TOYOTA, AICHI PREF. – Japan looks to avenge its only loss at last year’s Rugby World Cup on Saturday when it takes on Scotland at Toyota Stadium.
But it is a much-changed Japan side that takes on the men in blue.
Japan’s 23-man match-day squad contains just 12 players who helped the Brave Blossoms to three wins at RWC 2015, the one blip being a 45-10 loss to Scotland just four days after the historic win over South Africa.
Injury, retirement and unavailability due to Olympic requirements have hit Japan big time.
Michael Leitch, Ayumu Goromaru, Fumiaki Tanaka and Male Sa’u are all injured, Luke Thompson, Michael Broadhurst and Justin Ives have all said (at this stage) they have played their last game for their adopted country, while Akihito Yamada, Kenki Fukuoka and Yoshikazu Fujita are all training with the sevens squad.
By comparison, the Scots have 16 members of their World Cup squad, including 15 who played in the victory over Japan in Gloucester, England.
And perhaps even more importantly, they are missing just three first-choice players through injury.
The visitors also have a settled coaching crew in comparison to the Brave Blossoms, who are led by their second interim coach in as many months. So it is no surprise Japan starts as the underdog.
“No doubt Scotland are the favorites,” said Mark Hammett, who took over from Ryuji Nakatake prior to last week’s win over Canada.
“They played in the Six Nations and had that win over us at the World Cup. They are on an upward trend and have held their team intact. That’s the reality and that’s our challenge.”
The Scotland camp, meanwhile, was taking the diplomatic approach saying it expects a tough outing.
“Japan are an excellent team,” said assistant coach Jonathan Humphreys. “They have different personnel from the World Cup but they are still pretty effective. We will very much have to be on top of our game to get on top.”
One player who has an added incentive to win is veteran lock Hitoshi Ono.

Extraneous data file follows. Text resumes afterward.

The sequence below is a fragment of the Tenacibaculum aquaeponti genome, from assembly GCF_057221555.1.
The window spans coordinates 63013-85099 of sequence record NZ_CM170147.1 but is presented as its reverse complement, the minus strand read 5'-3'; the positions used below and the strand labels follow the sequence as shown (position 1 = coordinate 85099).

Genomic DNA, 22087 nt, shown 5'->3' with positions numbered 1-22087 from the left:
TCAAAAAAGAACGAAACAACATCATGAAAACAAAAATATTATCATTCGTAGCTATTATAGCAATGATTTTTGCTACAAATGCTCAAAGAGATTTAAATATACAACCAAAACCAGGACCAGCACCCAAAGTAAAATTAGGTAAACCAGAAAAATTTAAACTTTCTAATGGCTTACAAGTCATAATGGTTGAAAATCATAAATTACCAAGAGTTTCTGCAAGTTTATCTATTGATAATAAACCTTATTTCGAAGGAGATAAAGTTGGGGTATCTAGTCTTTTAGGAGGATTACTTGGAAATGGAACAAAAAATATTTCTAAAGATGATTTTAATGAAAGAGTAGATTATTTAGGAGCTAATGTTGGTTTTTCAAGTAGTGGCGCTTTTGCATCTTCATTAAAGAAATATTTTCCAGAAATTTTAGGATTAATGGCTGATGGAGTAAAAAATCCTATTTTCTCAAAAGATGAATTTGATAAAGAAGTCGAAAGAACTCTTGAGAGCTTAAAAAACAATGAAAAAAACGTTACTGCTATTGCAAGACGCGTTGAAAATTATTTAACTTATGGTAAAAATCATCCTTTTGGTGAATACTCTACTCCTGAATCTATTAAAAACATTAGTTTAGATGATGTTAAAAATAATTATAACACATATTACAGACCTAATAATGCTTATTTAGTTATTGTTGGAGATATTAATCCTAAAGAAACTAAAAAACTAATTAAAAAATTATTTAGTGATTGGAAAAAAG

Back in 2004, Ono was playing his fourth game for Japan as the Brave Blossoms were humiliated 100-8 by Scotland in Perth. Twelve years later, the 38-year-old is set to win his 97th cap.
“This is a big game for us and the first time for us to show off the new Japan,” he said. “We need to stay low in the scrum, use our speed and tempo in the line-out and work as one for the full 80 minutes.”
And what did he think of facing 207-cm lock Richie Gray?
“I don’t want him to feel comfortable,” he said. “We are the challengers and that’s how we need to approach the game.”
Amanaki Lelei Mafi was the standout performer for Japan when the teams last met until he was forced off with injury early in the second half — an event that proved to be the turning point in the game.
The NTT Communications Shining Arcs No. 8 is making his first appearance for Japan since the World Cup, as is fellow back row forward Hendrik Tui.
“There are a lot of new faces in the team,” said Tui, who has had a standout Super Rugby campaign for the Reds.
“It’s not the best situation and it’s been challenging for the coaches and players. But there are enough senior players remaining to ensure we can put up a good performance.”
One of those senior players is flyhalf Kosei Ono, who starts the game on the bench.
“Scotland will look to their set piece and play to their traditional strengths,” he said. “We need to play our own unique way from the first whistle to the last. There are guys in the team who know what it takes to compete at the highest level.
“We can’t really use (what happened last time) as motivation. We’ve got 80 minutes in front of us to change things.”
Hammett said in order to come out on top, Japan needed to win its own ball in the tight, play a high-tempo game and “aggravate and mess their ball up. But Scotland know that as well.”
Tui, meanwhile, singled out Scotland fullback Stuart Hogg as the main threat saying, “We have to contain him tomorrow.”
For the Scots, the plan is simple.
“We can’t lose focus or concentration,” said head coach Vern Cotter. “Or Japan will make us pay.”
In a time of both misinformation and too much information, quality journalism is more crucial than ever.
By subscribing, you can help us get the story right.